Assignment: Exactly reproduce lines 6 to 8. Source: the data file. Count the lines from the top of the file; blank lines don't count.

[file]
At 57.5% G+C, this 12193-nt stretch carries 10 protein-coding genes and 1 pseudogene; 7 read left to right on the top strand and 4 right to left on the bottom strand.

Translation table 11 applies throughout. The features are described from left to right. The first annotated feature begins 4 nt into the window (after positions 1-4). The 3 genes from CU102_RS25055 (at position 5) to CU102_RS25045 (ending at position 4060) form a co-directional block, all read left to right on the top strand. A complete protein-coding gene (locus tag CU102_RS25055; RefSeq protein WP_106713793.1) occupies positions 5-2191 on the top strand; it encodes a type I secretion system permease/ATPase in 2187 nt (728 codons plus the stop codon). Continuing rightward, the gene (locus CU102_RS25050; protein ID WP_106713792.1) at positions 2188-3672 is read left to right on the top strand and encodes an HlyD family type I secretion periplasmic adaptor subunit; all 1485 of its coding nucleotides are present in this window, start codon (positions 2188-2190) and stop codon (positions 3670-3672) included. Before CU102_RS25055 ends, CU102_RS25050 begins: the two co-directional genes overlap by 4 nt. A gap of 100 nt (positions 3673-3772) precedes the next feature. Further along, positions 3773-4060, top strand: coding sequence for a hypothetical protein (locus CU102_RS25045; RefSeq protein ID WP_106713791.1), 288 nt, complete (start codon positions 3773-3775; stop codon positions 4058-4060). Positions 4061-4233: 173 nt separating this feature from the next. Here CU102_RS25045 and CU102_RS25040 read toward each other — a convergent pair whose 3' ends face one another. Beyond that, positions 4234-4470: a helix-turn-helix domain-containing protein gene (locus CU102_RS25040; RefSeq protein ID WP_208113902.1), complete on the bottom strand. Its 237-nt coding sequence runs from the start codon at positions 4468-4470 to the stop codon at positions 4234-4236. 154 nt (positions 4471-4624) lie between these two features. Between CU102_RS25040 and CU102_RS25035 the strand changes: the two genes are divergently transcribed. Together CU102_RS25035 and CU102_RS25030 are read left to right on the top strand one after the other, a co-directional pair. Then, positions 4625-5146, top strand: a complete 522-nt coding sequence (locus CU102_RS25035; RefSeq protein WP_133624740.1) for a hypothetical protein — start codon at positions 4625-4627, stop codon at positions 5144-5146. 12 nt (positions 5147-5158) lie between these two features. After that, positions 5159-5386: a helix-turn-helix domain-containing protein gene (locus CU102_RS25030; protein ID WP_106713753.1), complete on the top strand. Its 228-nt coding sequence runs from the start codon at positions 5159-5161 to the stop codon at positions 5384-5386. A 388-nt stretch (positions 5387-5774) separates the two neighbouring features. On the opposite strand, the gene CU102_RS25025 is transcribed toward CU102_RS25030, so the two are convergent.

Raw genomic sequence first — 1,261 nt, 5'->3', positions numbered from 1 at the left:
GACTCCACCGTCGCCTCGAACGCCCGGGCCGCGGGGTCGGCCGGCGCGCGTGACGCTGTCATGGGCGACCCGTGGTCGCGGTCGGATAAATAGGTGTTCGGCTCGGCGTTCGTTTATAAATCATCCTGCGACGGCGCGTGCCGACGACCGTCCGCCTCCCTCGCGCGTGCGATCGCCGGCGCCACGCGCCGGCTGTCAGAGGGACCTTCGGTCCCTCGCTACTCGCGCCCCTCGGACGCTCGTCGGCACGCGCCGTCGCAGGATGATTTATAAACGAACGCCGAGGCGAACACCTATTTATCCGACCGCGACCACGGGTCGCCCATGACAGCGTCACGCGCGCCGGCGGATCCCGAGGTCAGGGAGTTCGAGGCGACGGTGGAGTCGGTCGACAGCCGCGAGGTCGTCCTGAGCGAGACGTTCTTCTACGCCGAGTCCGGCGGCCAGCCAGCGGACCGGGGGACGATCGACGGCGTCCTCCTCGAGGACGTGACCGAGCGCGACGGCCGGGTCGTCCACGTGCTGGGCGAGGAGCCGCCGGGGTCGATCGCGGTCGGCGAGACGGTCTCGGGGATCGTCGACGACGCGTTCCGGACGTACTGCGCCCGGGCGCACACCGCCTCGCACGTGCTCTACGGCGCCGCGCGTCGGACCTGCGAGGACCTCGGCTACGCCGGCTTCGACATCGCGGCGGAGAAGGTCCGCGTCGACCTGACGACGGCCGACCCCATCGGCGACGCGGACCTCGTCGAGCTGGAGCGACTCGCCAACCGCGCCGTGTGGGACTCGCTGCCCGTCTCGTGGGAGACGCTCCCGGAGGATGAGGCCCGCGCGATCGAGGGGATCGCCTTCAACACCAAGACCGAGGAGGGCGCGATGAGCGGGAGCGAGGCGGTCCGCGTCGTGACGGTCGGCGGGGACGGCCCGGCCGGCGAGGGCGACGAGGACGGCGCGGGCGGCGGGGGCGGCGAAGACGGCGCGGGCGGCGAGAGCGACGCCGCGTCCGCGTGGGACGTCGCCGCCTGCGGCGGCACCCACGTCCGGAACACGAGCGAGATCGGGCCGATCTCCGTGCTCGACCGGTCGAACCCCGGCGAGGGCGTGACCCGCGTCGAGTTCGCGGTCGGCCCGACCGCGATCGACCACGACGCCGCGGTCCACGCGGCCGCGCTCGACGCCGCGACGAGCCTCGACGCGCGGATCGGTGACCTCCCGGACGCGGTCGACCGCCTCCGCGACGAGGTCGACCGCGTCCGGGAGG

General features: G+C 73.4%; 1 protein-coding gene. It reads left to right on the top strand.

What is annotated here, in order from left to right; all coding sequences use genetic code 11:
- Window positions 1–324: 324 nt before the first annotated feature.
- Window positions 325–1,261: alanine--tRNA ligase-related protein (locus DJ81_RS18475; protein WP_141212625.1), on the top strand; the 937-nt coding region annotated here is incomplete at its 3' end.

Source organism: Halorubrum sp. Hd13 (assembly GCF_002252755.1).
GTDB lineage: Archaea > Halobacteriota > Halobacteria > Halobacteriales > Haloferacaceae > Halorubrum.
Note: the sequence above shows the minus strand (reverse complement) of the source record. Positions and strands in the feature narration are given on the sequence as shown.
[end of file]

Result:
What is annotated here, in order from left to right; all coding sequences use genetic code 11:
- Window positions 1–324: 324 nt before the first annotated feature.
- Window positions 325–1,261: alanine--tRNA ligase-related protein (locus DJ81_RS18475; protein WP_141212625.1), on the top strand; the 937-nt coding region annotated here is incomplete at its 3' end.